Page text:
UN promotes commercialising fuel cell vehicles in China

China, the world’s largest greenhouse gas emitter, moves forward with the commercialisation of Fuel Cells Vehicles (FCVs) which run purely on compressed hydrogen and oxygen and emit heat and water instead of polluting gas.

Fuel cell vehicles (FCV) in China are expected to develop faster in terms of commercialisation following a multilateral project launched by the United Nations Development Programme (UNDP), the Ministry of Science and Technology (MOST), the Ministry of Finance and several provincial governments in Beijing on Aug. 31.

The project, called “Accelerating the Development and Commercialisation of Fuel Cell Vehicles in China,” is the third phase of a continuous scheme called Global Environmental Facility Fuel Cell Bus Commercialisation.

In the first two phases, 12 prototype fuel cell buses manufactured by Daimler-Chrysler, SAIC Motor and Foton completed a combined distance of 262,338 km and served a total of 126,586 passengers during the 2008 Beijing Olympics and the 2010 Shanghai Expo. The 12 buses helped reduce 400 tons of carbon dioxide and significant amount of nitrogen oxides, carbon monoxide and sulfur oxides, according to MOST statistics.

With its great dependency on fossil fuels, China faces a great challenge in reducing its greenhouse emissions and tackling its air pollution.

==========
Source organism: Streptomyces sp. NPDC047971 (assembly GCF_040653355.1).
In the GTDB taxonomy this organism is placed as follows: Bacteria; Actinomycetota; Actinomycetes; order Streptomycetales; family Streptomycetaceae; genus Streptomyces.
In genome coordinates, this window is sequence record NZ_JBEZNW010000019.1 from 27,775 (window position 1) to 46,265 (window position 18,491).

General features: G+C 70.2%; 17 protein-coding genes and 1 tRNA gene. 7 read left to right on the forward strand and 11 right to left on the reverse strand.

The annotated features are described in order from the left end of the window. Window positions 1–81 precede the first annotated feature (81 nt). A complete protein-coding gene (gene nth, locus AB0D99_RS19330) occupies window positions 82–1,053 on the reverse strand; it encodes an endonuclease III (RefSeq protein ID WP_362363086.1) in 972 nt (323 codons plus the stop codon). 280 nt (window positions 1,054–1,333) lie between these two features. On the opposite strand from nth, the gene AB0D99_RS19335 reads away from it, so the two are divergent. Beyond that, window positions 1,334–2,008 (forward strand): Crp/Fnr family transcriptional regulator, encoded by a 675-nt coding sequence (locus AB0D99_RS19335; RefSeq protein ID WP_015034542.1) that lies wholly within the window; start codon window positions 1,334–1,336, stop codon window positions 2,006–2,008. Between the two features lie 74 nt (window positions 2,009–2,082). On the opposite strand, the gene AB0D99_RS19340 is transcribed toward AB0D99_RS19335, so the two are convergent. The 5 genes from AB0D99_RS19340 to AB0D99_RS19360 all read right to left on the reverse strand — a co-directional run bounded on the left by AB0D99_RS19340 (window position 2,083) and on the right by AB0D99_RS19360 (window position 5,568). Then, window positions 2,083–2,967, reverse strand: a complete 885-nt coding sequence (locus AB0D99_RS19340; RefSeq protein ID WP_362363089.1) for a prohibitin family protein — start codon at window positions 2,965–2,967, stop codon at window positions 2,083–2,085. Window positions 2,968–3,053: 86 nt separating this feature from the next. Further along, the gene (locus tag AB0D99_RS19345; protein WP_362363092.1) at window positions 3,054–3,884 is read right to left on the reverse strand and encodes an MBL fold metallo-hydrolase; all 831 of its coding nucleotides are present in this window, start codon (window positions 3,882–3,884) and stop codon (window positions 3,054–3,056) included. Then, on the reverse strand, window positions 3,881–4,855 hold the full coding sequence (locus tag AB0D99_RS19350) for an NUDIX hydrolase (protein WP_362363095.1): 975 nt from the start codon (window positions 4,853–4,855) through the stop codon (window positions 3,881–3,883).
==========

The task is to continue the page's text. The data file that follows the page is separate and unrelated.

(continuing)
Patrick Haverman, deputy country director, UNDP China

Fuel cells in vehicles use compressed hydrogen and oxygen from the air to generate electricity for the motor. As a result, fuel cell vehicles have zero emissions and only emit water and heat.

“With its great dependency on fossil fuels, China faces a great challenge in reducing its greenhouse emissions and tackling its air pollution,” said Patrick Haverman, deputy country director of the UNDP China.

Calling FCV a “futuristic technology,” he said that FCV represents an innovative solution to help mitigate impacts of climate change in China while improving the lives of many.

He also addressed that the barriers hindering such progress include flawed hydrogen-based infrastructure, obsolete policies, little legal supporting framework and a lack of public awareness.

Many Chinese automakers already have fuel cell vehicles in their products catalogue. As for infrastructure, China now has three FCV hydrogen filling stations – in Beijing, Shanghai, and Zhengzhou, Henan Province, — with a fourth one currently being built in Foshan, Guangdong Province.

The project will seek to use the FCV for passenger transport, logistics and post services in a handful of cities before promoting them for a wider range of uses nationwide.

This story was published with permission from China.org.cn

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